Wood and Leaves

Head blocked up? Fighting head congestion naturally

Our last herbal hint looked at the use of herbs in lower respiratory (chest) infections. Just as important is a natural approach to upper respiratory and nasal congestion and infections.

Child blowing nose

Young children really suffer with head colds

Having just spent a weekend with friends whose 3 year old became full of a head cold overnight, it is so obvious that young children really suffer when they are heavily congested. My friends’ 3 year old had streaming eyes and nose – no amount of tissues and blowing of noses reduced the amount of mucus – plus a fever and a cough. The wee thing battled on bravely but it reinforced my view of the role medicinal herbs can play in respiratory infections and congestion.

Nasal congestion, excess mucus and fever

Herbal medicine has a great array of plants that help to ease the nasal congestion, dry the excess mucus, assist the immune system to fight the infection and also to improve our immune system’s response.
Often there is an elevated temperature or fever when you have an upper respiratory infection. This is one of the ways the body deals with resisting the virus or bacteria. It is important to note that a fever can be a sign of wider illness states and should be diagnosed accurately by a suitably trained professional, particularly when the fever is rampant. If it is clear that the fever is not part of a serious health condition then suitable fever management practises can be used to naturally support the body.

Elder Flower

Elder flower – the double whammy fight back

Diaphoretic herbs such as Elder flowers appear to control the fever by increasing sweating. Studies have shown that using elder flowers during a fever has induced an increase in sweating. Sweating is part of a complex process the body adopts when dealing with an invading viral or bacterial infection. The beauty of Elder flowers is that they also act as an anti catarrhal – where they reduce the mucus in the upper respiratory (nasal) area. This is ideal when we have a fever process along with the increase in nasal mucus.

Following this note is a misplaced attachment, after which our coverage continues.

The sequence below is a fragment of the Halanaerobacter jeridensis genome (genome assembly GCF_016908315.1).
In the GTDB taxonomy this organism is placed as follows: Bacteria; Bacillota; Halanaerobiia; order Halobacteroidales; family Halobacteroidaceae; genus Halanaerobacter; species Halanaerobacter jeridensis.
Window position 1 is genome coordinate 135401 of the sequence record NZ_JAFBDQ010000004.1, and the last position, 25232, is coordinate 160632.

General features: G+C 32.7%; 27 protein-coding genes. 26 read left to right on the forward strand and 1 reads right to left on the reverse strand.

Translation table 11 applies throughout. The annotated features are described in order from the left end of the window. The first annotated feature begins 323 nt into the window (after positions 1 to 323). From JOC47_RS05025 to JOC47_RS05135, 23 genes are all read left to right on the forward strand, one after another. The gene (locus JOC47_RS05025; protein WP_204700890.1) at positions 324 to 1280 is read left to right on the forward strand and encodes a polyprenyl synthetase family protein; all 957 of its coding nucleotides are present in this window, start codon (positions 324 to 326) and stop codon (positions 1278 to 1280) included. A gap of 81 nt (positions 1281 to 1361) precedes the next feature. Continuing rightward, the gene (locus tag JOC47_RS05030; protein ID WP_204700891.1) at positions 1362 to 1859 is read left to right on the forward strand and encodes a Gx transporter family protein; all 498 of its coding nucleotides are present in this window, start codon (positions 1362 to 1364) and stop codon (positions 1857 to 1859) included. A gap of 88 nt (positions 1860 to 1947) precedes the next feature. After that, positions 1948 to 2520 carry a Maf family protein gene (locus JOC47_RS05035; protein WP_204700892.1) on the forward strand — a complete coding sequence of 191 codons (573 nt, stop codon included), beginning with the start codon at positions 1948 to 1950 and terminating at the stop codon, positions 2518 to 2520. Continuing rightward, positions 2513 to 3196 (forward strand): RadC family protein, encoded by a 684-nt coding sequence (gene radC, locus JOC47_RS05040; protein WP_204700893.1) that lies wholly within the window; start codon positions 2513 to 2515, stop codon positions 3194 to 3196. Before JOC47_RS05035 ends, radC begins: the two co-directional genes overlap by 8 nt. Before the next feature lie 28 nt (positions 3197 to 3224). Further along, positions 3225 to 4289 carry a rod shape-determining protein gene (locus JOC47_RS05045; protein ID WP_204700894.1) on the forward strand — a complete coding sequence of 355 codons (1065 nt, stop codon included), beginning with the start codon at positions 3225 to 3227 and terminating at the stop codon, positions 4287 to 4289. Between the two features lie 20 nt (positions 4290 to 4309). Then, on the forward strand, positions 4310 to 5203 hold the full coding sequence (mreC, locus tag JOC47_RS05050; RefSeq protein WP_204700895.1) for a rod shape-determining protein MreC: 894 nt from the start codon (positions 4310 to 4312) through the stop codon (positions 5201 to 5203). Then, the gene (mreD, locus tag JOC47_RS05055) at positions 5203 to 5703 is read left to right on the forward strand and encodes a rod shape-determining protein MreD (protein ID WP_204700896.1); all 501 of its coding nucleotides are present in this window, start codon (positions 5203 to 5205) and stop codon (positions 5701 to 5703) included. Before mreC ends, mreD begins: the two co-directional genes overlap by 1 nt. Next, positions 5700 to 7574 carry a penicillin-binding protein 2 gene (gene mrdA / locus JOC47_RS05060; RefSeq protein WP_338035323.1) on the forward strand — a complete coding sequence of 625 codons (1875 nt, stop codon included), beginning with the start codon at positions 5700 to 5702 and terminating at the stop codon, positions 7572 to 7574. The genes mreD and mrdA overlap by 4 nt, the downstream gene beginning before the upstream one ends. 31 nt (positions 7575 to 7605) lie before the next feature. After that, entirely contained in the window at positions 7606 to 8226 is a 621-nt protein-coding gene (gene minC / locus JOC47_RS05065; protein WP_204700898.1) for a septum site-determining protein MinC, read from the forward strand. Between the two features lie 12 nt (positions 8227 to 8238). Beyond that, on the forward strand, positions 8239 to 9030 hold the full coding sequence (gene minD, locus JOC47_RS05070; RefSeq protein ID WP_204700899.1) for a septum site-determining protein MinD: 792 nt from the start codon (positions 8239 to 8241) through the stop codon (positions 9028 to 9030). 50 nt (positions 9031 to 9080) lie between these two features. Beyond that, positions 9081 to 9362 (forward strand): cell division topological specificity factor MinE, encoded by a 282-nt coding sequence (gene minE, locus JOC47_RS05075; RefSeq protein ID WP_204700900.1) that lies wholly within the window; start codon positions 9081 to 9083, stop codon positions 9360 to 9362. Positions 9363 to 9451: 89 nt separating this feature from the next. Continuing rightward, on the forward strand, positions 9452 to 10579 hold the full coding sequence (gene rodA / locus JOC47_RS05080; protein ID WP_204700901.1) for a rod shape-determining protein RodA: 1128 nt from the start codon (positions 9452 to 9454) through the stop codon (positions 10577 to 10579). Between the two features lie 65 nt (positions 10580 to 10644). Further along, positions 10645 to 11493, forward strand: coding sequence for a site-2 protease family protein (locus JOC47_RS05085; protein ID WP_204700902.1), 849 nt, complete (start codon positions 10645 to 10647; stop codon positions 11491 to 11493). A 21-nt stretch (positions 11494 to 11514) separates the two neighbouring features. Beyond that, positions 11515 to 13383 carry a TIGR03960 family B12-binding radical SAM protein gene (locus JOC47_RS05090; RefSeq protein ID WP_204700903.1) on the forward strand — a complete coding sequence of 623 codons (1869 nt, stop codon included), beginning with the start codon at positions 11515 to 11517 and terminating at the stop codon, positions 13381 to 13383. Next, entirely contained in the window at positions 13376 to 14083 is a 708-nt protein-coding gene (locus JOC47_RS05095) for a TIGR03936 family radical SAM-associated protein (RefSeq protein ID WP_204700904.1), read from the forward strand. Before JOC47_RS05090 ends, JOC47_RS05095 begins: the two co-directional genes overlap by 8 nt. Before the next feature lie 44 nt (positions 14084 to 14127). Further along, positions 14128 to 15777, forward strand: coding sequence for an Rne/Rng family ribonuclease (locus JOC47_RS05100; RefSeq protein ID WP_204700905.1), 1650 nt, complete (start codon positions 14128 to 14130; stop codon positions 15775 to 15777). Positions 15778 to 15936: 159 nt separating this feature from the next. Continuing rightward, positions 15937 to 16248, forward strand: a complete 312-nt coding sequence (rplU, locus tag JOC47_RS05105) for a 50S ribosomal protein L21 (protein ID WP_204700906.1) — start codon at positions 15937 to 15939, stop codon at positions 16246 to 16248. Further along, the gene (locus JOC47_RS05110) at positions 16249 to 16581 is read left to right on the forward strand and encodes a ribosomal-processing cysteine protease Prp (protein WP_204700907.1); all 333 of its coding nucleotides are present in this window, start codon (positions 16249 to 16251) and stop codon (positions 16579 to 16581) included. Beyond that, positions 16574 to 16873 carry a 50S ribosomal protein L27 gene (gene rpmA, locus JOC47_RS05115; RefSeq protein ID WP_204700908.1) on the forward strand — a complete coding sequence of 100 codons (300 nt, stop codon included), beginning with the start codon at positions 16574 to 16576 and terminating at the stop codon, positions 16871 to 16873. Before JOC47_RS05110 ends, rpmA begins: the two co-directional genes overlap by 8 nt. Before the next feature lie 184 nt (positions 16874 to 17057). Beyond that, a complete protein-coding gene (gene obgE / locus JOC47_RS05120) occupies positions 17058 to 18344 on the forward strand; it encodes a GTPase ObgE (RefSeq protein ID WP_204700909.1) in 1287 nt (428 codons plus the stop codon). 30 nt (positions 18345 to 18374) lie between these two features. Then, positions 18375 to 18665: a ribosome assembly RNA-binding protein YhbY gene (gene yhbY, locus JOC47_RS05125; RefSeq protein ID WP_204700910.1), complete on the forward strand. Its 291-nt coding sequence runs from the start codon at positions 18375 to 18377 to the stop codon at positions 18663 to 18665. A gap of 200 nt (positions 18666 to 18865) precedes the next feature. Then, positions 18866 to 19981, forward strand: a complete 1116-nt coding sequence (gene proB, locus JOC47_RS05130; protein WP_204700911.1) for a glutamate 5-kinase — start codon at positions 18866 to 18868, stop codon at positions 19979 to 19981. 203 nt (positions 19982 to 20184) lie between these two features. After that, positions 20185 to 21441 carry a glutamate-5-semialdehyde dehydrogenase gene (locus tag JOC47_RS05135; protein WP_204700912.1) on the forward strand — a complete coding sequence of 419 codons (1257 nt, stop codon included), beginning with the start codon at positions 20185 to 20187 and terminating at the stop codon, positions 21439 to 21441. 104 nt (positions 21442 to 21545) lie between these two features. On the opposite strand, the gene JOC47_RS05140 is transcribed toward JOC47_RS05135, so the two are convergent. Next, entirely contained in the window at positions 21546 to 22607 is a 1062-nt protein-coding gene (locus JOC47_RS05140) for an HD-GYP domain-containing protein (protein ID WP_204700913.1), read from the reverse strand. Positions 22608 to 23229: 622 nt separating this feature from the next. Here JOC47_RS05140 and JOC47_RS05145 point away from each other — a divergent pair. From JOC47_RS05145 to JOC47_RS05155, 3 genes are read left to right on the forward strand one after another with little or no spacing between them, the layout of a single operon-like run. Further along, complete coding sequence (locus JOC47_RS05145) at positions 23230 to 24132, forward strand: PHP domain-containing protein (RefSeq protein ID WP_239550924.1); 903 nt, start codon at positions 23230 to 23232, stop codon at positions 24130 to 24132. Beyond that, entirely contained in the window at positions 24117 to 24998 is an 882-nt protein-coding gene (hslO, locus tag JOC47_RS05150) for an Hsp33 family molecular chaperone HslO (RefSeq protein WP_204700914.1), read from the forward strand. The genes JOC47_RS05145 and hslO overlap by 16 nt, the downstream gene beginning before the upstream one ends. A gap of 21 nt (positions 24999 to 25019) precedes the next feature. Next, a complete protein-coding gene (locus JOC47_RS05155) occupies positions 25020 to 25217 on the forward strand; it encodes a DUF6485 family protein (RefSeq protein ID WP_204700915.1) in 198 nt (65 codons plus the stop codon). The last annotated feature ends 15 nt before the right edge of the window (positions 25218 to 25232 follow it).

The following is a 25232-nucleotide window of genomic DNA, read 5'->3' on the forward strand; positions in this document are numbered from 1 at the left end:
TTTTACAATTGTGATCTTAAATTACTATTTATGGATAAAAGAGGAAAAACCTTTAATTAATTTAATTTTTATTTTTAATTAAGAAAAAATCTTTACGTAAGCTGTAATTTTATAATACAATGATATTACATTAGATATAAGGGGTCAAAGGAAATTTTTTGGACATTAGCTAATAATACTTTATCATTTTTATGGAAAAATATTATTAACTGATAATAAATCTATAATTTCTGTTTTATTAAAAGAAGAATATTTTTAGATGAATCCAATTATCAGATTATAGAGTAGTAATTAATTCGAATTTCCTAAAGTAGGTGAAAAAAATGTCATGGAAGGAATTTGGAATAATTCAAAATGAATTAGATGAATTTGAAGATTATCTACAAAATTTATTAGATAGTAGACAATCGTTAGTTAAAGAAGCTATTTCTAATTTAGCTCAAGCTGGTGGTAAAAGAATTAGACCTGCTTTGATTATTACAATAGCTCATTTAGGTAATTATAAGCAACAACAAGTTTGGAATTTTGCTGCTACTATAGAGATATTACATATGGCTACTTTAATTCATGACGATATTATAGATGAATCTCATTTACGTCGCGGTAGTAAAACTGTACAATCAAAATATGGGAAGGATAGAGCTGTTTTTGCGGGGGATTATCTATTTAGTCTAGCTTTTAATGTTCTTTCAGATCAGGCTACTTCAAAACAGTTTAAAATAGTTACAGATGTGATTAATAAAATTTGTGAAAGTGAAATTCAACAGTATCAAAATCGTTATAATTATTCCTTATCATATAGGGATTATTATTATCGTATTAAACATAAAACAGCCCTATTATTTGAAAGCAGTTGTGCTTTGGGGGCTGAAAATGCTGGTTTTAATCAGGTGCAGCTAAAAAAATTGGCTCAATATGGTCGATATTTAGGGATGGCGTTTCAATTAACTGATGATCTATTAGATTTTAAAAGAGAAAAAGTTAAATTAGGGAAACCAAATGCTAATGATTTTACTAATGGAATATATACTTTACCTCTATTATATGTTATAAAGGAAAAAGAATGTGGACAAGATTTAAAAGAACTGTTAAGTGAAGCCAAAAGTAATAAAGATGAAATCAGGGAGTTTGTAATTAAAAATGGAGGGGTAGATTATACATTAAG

Ribwort – keep the extra mucus production in check

Another excellent anti-catarrhal herb is Ribwort from the plantain family. It has a long tradition of use for upper respiratory catarrhal conditions where it not only reduces the excessive mucus volume but also tones the mucus membranes. This is ideal where a sinus infection or congestive condition is long standing.


Pelargonium – a winner for respiratory health

As you may know, we give Pelargonium a five-star rating! When we have a sinus infection, it’s helpful to use herbs that support the immune system and also act as anti bacterials. This combination of characteristeristics helps fight the infection.
Pelargonium root is a traditional herb from South Africa. It has anti bacterial, immune modulating and expectorant actions. Clinical studies have shown it can:
  • improve symptoms in acute and chronic sinusitis
  • reduce severity of symptoms and duration of illness in common cold


Echinacea root – to boost the immune system

By combining Pelargonium with Echinacea root (an immune enhancing herb), we can really support the immune system to deal with the invading bacteria or virus. Numerous studies have demonstrated the efficacy of Echinacea in upper respiratory tract infections and also in the prevention of common cold. It is also used extensively to build resistance to infections.

Children’s Ear, Nose and Throat – natural support for congested heads, sore ears and throats

We’ve combined all these herbs in a potent blend to help children with upper respiratory conditions. Children’s Ear, Nose & Throat can be used to support children and babies from 0 to 12 years with common symptoms such as head congestion through to repetitive sinus infections.
For the best results make sure you discuss your specific needs with your local health professional. Or get in touch through our contact page. Hope you’re staying well this winter!

Paul Mitchell
Harker Herbals

Harker Herbals. All Rights Reserved 2020.The Fine Print

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